24 December 2012

Nigeria: Managing Harmattan


With the onset of the inclement harmattan season, the Federal Ministry of Environment and the National Emergency Management Agency (NEMA) issued alerts on the hazards that are associated with the dry weather.

The warning is informed by the reported outbreak of bushfires in some parts of the country. Such fires have led to avoidable disasters in the past. Apart from the cold and dust that it brings, harmattan also comes with gusty winds that blow south from the Sahara to the Gulf of Guinea, between the end of November and the middle of March.

During this period in some West African countries, the level of dust in the air is so thick that it severely limits visibility and blocks the sun for several days, comparable to a heavy fog. In most cases, humidity drops to as low as 15 per cent Celsius. For some people, this could cause spontaneous nosebleeds. Health officials report increases in cases of conjunctivitis, asthma, and dry cough among others, during the period.

The warning is therefore timely. However, it should be sustained and expanded, especially to rural areas that are prone to wild bushfire. The period also coincides with the annual hunting season in some communities, where bushfires are likelier to start. It is important to enlighten people about the hazards of handling fire in the dry season, and to anticipate emergencies and prepare for them.

It is also important that the general public be reminded that with the harmattan here, precautionary measures need to be taken to avoid fire incidents that could have disastrous consequences. Disaster management and local authorities should enlighten the public on handling fires during the period. Community leaders should also be involved to educate particularly those living in peculiar environment, such as thatched dwellings in rural areas, to be cautious in the use of firewood or other smouldering objects such as candles, lantern and heating materials. Such fires must be put out immediately after use. It is equally not adviseable in this season to warm rooms with burning charcoals during the night.

In more urban settings, where the use of electrical appliances is common, people should exercise caution in their usage both at homes and in public places like markets or schools. These appliances should be switched off whenever they are not in use. Charging mobile phones throughout the night is also risky, because reports have shown that the practice could be a source of fire outbreak. Bush burning to clear farm site or to hunt rodents and other animals should be minimised or avoided; the same caveat applies to people in the habit of burning refuse dumps without monitoring them to ensure that sparks do not fly too far and out of control. Such activities should be minimised during the harmattan period.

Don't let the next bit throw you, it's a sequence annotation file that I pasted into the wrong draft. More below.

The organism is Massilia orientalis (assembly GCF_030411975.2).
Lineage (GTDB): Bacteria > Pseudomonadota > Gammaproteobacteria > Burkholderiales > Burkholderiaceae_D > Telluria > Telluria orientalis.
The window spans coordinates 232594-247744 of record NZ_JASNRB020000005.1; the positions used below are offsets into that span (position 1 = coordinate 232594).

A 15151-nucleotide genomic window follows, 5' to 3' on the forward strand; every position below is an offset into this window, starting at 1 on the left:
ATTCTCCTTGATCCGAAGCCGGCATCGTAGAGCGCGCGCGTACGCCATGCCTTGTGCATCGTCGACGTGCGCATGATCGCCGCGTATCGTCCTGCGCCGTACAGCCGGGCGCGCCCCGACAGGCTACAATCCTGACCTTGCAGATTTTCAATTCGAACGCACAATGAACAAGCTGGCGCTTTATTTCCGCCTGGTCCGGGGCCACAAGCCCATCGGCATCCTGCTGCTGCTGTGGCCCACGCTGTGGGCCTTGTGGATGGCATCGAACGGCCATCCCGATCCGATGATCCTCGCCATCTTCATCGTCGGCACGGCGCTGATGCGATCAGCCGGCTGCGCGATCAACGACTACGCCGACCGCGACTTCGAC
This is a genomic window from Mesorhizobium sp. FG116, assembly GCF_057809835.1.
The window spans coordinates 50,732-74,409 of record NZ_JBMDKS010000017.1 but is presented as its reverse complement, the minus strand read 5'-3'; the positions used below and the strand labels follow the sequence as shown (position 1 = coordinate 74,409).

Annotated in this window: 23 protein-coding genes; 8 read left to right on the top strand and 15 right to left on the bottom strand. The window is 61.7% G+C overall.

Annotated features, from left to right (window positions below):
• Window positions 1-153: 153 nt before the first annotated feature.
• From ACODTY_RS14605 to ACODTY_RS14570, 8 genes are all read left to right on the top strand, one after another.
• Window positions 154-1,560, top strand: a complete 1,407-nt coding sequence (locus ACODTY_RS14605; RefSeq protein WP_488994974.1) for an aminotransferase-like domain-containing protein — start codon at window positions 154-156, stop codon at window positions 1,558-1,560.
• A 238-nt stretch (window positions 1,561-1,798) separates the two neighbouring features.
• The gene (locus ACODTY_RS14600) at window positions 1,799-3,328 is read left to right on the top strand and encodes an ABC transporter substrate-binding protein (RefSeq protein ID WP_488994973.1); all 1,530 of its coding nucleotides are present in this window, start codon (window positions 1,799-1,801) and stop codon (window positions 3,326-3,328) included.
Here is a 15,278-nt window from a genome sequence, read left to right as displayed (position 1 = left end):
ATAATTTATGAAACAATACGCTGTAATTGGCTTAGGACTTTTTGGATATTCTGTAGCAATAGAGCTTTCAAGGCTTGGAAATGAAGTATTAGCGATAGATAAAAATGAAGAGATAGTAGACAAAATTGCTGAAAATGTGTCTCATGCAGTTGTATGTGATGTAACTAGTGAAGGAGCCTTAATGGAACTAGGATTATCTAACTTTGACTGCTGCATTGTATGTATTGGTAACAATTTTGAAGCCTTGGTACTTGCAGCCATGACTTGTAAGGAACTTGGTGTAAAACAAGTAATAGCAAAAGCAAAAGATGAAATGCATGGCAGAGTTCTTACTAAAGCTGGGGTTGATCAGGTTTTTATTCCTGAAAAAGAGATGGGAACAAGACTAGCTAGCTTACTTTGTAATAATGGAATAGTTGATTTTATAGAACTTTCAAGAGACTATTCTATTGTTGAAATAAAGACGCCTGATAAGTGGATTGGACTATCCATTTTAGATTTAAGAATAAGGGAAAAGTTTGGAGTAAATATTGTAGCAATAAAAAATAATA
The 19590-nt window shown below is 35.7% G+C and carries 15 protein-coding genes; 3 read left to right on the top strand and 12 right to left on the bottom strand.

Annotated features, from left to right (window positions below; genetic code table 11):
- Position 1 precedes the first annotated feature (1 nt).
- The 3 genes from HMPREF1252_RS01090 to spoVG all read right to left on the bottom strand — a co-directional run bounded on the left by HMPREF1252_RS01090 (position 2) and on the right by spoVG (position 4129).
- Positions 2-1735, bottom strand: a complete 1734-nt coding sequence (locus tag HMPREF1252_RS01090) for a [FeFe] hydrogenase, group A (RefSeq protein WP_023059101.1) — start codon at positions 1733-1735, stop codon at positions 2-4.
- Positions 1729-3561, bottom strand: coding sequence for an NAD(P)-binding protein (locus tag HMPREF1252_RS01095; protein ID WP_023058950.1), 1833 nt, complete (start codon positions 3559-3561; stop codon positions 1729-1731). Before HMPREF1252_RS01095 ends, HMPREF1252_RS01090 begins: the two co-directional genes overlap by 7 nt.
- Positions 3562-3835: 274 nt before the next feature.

The various fire services nationwide ought to be properly equipped and in a position to respond to emergencies promptly. It is inexcusable that in an environment prone to fire outbreaks, neighbourhoods do not have standard water hydrants in place, and fire services rarely have water or vehicles to facilitate their job. Planning has also been relegated, especially at the local government levels. There is need to install water hydrants at strategic areas of towns and cities to aid fire emergency response.

Apart from fires spreading more rapidly during the harmattan, the season has health implications as well, like cold and catarrh. People, particularly children and the elderly who are more vulnerable, should wear warm clothing to minimise the likelihood of contracting these communicable diseases. In the far north, where the winds are quite dusty and harsh, it is safer sometimes to wear sunglasses to protect the eyes. Health officials have stressed the importance of keeping the skin healthy through the application of moisturizers and by putting on weather friendly clothes. State ministries of health and the environment should create units to enlighten people about how to successfully cope with the dry season.

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